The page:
Fruits and vegetables wrapped in a plastic container or wrapped in polystyrene or plastic packaging soon belong to the past in Spain while the country is preparing to implement a complete ban on fruit and vegetables wrapped in plastic to by 2023.
The environmental information platform EcoWatch reported last week: “Products wrapped in plastic will be banned in Spain from 2023, according to a decree being drafted by the Ministry of Ecological Transition. "
A spokesperson for the ministry told the Spanish news agency El País: “We want to tackle the overuse of packaging in the most efficient way. "
He added that plastic pollution "had exceeded all limits" . The Ministry of Ecological Transition says plastic packaging in Spain generates 1.6 million tonnes of plastic waste every year, less than half of which is recycled.
EcoWatch says: “The plastic waste used to wrap fruits and vegetables has been fought by environmental groups in Spain and abroad. Spain's move also follows French law that banned plastic wrap on fruit and vegetables, which will come into effect in January 2022. "
Julio Barea of Greenpeace said he agreed with the ban, but added that it would be important to see "how it is enforced". Barea, who calls plastic pollution a “pandemic,” says the Spanish government is not acting fast enough “to radically end the flow of plastic pollution. We drink plastic, we eat plastic, and we breathe plastic. "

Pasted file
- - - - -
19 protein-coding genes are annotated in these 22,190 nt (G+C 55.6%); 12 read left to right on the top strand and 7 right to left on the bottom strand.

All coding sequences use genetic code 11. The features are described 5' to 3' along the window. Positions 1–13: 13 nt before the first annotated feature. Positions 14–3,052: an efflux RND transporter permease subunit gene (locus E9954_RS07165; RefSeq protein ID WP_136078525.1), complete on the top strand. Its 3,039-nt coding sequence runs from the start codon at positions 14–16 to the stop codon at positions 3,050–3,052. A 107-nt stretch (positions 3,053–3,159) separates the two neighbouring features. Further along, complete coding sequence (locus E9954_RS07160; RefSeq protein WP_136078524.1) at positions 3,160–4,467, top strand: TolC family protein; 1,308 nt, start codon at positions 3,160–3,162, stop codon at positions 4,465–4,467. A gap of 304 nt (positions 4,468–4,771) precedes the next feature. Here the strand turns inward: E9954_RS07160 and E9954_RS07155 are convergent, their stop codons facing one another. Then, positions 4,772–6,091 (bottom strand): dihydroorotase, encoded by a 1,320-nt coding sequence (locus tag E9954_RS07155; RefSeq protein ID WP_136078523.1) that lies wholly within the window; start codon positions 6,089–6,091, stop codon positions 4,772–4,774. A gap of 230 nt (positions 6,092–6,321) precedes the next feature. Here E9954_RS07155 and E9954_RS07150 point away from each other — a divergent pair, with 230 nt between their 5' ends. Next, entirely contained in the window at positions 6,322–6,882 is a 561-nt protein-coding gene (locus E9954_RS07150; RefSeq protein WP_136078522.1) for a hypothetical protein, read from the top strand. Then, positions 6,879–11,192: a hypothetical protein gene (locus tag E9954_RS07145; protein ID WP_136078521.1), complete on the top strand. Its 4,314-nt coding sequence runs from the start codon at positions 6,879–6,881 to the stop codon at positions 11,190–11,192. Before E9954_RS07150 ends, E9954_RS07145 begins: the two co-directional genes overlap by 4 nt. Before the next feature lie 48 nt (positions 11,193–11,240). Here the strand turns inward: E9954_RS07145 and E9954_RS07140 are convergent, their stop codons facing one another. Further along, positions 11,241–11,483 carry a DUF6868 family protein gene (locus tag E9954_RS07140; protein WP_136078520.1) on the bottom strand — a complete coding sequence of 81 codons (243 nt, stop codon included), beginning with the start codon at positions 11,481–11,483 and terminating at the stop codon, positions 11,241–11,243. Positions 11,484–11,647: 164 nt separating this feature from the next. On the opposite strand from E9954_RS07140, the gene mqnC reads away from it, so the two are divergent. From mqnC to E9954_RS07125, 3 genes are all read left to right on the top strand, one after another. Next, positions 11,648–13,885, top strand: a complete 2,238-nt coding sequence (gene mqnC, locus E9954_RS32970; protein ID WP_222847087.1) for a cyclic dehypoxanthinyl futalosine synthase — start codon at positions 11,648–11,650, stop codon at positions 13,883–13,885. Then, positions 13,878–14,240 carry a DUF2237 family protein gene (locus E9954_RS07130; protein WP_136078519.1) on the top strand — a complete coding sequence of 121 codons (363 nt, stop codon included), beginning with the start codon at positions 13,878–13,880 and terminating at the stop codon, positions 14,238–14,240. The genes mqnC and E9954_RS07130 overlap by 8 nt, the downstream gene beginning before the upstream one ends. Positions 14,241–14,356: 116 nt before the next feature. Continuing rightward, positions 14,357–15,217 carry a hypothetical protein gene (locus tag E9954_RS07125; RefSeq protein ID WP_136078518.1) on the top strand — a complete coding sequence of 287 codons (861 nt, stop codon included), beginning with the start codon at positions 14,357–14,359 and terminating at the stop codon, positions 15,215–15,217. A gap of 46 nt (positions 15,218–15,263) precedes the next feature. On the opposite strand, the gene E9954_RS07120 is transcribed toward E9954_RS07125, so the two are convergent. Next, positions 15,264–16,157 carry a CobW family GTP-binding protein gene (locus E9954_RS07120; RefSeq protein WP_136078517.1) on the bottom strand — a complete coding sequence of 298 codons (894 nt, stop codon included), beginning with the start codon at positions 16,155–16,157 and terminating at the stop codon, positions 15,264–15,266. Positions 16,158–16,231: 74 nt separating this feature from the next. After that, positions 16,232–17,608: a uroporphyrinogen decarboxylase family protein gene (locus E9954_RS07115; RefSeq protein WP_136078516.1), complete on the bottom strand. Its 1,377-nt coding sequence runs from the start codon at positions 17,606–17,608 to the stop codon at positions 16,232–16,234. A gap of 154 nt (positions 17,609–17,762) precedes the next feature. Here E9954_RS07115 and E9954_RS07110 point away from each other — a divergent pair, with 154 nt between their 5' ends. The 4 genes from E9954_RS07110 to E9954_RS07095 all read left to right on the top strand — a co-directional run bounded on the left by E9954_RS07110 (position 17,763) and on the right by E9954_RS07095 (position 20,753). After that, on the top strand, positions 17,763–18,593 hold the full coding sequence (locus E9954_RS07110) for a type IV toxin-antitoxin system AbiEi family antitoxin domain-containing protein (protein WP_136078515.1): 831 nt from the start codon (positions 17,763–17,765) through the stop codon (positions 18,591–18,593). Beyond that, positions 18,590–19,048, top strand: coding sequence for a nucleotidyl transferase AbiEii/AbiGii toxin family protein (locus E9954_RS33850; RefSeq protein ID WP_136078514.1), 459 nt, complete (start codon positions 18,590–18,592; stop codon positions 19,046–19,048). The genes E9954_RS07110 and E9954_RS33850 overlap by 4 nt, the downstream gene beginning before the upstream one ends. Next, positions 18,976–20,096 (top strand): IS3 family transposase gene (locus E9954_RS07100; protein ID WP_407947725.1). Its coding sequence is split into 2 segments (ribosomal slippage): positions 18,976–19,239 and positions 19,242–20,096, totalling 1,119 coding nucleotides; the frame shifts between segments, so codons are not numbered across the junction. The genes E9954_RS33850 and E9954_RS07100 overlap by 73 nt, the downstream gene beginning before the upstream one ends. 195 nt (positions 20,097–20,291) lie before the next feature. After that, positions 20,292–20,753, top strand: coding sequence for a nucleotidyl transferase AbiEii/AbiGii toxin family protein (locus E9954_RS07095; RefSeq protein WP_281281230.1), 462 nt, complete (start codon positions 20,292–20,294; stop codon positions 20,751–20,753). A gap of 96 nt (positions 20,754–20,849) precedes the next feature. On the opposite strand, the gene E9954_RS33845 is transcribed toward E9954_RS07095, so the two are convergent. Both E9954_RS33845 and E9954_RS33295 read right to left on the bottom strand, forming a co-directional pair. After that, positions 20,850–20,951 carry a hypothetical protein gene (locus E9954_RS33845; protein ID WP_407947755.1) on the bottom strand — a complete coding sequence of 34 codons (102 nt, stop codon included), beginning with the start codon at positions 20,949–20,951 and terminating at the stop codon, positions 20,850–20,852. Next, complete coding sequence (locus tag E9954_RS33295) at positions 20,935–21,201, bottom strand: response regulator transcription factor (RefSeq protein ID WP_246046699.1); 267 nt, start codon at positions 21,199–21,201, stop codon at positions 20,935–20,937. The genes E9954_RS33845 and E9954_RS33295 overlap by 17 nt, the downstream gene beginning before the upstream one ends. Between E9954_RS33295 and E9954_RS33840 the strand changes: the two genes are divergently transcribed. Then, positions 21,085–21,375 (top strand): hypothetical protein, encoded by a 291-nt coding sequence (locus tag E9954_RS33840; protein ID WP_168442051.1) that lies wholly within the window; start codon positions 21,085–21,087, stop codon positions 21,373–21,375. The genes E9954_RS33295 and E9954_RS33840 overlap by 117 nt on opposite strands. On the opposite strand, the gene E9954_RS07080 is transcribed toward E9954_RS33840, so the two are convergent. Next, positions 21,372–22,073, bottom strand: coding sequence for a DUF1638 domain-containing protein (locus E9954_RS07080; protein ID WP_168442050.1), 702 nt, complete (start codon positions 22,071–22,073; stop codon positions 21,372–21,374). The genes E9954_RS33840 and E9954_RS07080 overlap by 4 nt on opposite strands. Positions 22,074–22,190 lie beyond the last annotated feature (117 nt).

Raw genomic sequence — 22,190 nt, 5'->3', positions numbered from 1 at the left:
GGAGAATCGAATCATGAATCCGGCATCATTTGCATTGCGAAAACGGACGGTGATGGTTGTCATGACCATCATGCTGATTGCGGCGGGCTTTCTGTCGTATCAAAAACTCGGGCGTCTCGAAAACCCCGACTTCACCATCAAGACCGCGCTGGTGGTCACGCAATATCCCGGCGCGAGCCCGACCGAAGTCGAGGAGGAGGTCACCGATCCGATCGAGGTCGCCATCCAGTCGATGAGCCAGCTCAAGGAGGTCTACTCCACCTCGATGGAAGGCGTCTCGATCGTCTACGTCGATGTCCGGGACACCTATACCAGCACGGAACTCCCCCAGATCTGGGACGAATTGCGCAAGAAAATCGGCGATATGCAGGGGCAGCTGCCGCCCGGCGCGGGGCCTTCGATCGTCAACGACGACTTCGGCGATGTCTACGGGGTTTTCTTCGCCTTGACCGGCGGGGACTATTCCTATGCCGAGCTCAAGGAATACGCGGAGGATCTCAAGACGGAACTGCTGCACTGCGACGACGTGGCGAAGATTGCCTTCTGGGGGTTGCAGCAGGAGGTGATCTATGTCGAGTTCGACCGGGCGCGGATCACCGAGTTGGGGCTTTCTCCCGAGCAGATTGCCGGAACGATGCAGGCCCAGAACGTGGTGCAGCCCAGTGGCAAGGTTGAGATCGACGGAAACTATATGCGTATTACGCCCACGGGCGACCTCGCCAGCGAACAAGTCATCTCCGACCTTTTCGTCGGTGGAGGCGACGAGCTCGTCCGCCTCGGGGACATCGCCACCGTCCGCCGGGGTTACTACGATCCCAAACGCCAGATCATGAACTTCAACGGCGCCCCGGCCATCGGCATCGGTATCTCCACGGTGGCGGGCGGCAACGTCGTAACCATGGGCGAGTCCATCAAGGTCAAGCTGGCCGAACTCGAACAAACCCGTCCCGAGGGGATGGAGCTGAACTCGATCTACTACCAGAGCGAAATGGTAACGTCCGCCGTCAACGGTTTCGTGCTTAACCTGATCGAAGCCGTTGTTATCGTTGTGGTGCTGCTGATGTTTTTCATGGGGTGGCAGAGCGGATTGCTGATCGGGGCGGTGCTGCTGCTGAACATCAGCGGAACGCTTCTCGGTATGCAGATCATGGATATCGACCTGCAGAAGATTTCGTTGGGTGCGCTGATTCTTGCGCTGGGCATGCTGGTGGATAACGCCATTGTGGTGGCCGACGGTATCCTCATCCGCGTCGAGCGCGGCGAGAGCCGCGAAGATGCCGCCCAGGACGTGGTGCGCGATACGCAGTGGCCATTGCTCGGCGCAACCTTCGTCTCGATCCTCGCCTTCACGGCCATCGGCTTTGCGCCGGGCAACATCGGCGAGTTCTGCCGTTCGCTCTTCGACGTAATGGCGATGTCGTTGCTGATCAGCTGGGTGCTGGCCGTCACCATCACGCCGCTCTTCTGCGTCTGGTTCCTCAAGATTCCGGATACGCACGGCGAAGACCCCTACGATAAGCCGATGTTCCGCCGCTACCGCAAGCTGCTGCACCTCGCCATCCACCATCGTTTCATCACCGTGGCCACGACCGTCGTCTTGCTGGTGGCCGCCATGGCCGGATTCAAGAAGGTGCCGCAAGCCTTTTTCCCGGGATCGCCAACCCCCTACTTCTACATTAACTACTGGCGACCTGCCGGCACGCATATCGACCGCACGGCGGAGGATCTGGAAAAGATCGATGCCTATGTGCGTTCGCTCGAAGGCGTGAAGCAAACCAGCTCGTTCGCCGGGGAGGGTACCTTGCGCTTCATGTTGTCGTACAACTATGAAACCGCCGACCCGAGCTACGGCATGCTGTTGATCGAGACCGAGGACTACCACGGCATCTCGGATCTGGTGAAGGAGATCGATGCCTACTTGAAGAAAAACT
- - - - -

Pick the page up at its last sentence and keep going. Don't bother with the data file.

According to El País, the new legislation will also contain measures to encourage the purchase of bulk, unpackaged products and non-bottled water. “The ban on fruit and vegetable packaging will apply to products weighing less than 1.5 kg, in accordance with similar legislation in France. "
One of the main goals of the new legislation is to halve the sale of plastic beverage bottles by 2030 and ensure that 100% of packaging on the market is recyclable, sources told El Country.
According to the World Wide Fund for Nature (WWF) which takes the South African market for example: “There has been an increase of more than 50% of processed and packaged foods available and consumed in South Africa since 1994.
In 2017 alone, the South African crisps market grew by 10.4%, adding to the 1,600 tonnes of plastic packaging waste generated in South Africa each year due to one billion dollars. units of crisps, cookies and chocolates sold in formal retail markets nationwide. "